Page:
Amongst the concurring opinions, and even compared to the majority opinion, Justice Robert Jackson’s still stands out today as the most useful in assessing the extent of executive power. Justice Jackson rejected strict boundaries between Congressional and Presidential power, and instead divided Presidential authority into three categories of legitimacy. First, and most legitimate, were cases in which “[t]he President acts pursuant to an express or implied authorization of Congress.” Second, is when Congress has been silent on the issue. And finally, “[w]hen the President takes measures incompatible with the expressed or implied will of Congress, his power is at its lowest ebb.”

President Truman was shocked by the decision. He immediately ordered the return of the steel mills to their owners, and the workers went on strike right away. The strike lasted more than 50 days. The effect of the Court’s decision limiting Presidential powers, however, has continued to impact executive decision-making throughout our nation’s history.

Source: Youngstown Steel: The Supreme Court stands up to the President – National Constitution Center, https://constitutioncenter.org/blog/youngstown-steel-the-supreme-court-stands-up-to-the-president

1.8.19

Shutdown:

There’s a lot at stake here — much more than just the next craft beer to be discovered and Instagrammed.

What spiritual practices is your congregation taking on in the new year? … such as ….walking a labyrinth … And a shout out to Katie Crowe!

For some, that means a deepening commitment to spiritual practices – to a regular, intentional discipline of taking the time to draw closer to God.

Congregants at First Presbyterian in Conway, Arkansas, learned about various postures for prayer – raising their arms as a passage from Mark’s Gospel was read, to worship God with all their souls.

People both inside and outside of churches are using all sorts of practices – such as centering prayer or walking a labyrinth or using lectio divina to read Scripture. Some have roots in ancient practices of early Christianity. Some involve silence; some seek God’s presence through art or movement.

Some tap into technology – using apps such as Pray as You Go, which draws from Ignatian spirituality and gives folks material to listen to while out for a walk or commuting to work or school.

Practicing a spiritual discipline can be communal work as well.

Quotes: I collect quotes. This is a good place to share a few.

I’m reading the preview chapter of “A Light So Lovely: The Spiritual Legacy of Madeleine L’Engle, Author of A Wrinkle in Time” by Sarah Arthur.

I love the dedication.

“For my young sons, Micah and Sam. May you tesser well.”

https://media.harpercollinschristian.com/files/z/PDF/LightSoLovely_samptxt.pdf

When old age shall this generation waste,

Thou shalt remain, in midst of other woe

Than ours, a friend to man, to whom thou sayst,

“Beauty is truth, truth beauty,” – that is all

Ye know on earth, and all ye need to know.

— Ode on a Grecian Urn”

To be silent does not mean to be inactive; rather it means to breathe in the will of God, to listen attentively and be ready to obey.

– Dietrich Bonhoeffer, “Meditating on the Word”

“Manners are what hold a society together .. that and a reliable postal system. Propriety is concern for other people. When that goes out the window the gates of hell are surely opened and ignorance is king”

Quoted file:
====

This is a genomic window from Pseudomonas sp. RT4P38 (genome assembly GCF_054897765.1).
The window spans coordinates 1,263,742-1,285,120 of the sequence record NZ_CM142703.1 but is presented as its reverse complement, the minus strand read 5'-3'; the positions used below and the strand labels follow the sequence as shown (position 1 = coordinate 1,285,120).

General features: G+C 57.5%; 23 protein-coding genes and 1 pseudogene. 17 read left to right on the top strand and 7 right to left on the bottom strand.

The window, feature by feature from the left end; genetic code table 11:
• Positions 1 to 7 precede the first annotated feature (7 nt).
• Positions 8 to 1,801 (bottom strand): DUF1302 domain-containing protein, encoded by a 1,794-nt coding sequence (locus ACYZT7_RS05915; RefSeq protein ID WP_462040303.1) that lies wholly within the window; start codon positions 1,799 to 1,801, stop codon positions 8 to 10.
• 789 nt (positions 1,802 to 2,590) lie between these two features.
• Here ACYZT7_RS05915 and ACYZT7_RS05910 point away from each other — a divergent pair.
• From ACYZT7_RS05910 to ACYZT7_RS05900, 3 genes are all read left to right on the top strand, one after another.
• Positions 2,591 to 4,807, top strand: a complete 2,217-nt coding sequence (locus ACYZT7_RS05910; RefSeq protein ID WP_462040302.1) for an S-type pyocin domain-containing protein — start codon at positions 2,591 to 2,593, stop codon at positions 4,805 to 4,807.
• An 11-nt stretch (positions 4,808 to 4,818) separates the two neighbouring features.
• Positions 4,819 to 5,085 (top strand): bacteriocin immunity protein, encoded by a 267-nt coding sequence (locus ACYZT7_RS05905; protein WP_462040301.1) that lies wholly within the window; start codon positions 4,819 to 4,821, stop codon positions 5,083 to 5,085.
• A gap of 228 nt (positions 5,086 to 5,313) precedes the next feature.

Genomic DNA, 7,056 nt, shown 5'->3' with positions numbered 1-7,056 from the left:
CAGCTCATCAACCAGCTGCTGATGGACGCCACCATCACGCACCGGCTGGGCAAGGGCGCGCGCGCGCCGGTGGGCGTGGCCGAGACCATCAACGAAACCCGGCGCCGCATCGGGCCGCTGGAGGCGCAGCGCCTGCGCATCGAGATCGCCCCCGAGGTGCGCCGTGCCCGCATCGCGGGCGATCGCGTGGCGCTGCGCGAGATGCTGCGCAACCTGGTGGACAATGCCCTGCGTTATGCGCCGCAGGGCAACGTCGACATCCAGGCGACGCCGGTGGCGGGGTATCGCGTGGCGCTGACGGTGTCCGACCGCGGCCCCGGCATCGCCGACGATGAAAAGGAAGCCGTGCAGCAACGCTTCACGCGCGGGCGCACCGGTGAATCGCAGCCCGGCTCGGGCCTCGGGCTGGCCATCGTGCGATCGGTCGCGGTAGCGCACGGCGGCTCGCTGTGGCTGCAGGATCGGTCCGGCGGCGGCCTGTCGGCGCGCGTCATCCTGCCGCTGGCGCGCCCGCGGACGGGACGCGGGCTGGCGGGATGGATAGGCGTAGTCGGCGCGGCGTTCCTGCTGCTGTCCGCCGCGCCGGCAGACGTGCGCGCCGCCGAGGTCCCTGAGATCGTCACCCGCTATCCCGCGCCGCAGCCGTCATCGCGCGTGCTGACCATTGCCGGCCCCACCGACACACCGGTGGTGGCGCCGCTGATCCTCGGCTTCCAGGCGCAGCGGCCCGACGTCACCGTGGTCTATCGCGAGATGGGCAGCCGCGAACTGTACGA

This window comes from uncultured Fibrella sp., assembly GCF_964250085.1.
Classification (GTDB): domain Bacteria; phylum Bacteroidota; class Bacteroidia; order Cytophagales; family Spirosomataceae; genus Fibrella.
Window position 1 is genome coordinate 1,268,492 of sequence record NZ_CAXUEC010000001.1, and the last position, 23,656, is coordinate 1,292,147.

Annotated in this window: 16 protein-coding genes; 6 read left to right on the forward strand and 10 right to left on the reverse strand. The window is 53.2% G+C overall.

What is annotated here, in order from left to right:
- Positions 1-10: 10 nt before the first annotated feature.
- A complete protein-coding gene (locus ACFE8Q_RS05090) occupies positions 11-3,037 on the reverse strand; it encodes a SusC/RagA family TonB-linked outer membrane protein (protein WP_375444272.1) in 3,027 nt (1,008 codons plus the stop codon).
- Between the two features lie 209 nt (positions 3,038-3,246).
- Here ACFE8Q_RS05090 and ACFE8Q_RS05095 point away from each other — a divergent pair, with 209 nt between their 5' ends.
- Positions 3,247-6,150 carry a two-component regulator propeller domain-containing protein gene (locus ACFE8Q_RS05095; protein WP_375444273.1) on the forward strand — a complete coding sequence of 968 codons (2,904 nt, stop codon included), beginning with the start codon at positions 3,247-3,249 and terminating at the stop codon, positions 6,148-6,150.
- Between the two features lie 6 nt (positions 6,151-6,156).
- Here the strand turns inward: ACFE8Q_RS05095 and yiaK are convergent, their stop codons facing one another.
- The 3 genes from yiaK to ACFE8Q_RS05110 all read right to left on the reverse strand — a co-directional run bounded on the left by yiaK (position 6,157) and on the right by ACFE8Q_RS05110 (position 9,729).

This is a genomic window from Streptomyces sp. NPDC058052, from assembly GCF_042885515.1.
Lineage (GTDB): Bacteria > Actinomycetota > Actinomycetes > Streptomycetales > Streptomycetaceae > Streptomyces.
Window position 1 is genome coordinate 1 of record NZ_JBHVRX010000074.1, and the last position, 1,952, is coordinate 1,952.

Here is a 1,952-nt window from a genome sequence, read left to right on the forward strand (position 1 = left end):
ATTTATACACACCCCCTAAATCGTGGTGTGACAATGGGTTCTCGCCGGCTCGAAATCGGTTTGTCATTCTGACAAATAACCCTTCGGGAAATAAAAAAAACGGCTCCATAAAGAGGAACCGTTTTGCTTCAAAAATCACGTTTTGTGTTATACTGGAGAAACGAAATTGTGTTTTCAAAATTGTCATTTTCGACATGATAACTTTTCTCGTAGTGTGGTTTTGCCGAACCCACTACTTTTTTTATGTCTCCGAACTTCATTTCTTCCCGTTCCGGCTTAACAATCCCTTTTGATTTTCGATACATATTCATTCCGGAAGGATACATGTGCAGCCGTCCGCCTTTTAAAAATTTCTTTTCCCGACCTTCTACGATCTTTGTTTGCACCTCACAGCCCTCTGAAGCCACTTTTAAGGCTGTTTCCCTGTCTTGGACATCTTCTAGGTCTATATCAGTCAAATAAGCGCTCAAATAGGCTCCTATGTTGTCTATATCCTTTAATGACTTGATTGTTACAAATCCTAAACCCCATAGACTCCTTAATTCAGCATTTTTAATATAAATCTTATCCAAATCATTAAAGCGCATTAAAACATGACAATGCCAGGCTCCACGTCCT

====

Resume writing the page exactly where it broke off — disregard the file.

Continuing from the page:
– Jane Austen

It is an ongoing temptation to think of ourselves as living under a curse. The loss of a friend, an illness, an accident, a natural disaster, a war, or any failure can make us quickly think that we are no good and are being punished. This temptation to think of our lives as full of curses is even greater when all the media present us day after day with stories about human misery.

Jesus came to bless us, not to curse us. But we must choose to receive that blessing and hand it on to others. Blessings and curses are always placed in front of us. We are free to choose. God says, Choose the blessings!

Source: Henri Nouwen Society | Daily Meditation | Henri Nouwen Society,

https://henrinouwen.org/resources/daily-meditation/

LOL, Art School of Fish:

23
Feb
18

2.22.18 … Today, I focus on negotiating new behavior …

“Solvitur Ambulando” – It is solved by walking, 2018 Lenten Labyrinth Walks (9/40), virtual labyrinth walk via YouTube, Atlanta GA:

I am in Atlanta visiting my mother. Although I fully intended to walk today as I traveled, I just did not get around to it.

So I again searched “virtual labyrinth walk” and I found this one.

I liked this one because it is an overview of a woman walking, and I could trace my finger through the labyrinth by putting my finger on the walker.

Try it! Labyrinth Walk Bird’s Eye View, https://youtu.be/Rh4o-kDVM5Q

And some info:

“The labyrinth is a sacred place set aside for you to reflect, look within, pray, negotiate new behavior. The rhythm of walking, placing one foot in front of the other, empties the mind, relaxes the body and refreshes the spirit. Follow the pace your body wants to go.

The labyrinth can be walked in four stages. As you encounter other people walking the same path, simply allow them to pass. You walk the labyrinth with your body and rest your mind.”

https://www.veriditas.org/resources/Documents/Handouts/Walking%20the%20Labyrinth.pdf

Today, I focus on negotiating new behavior …

2.22.18

28
Jun
17

6.28.17 … happy day …

Happy day in Atlanta …

6.28.17

30
Mar
17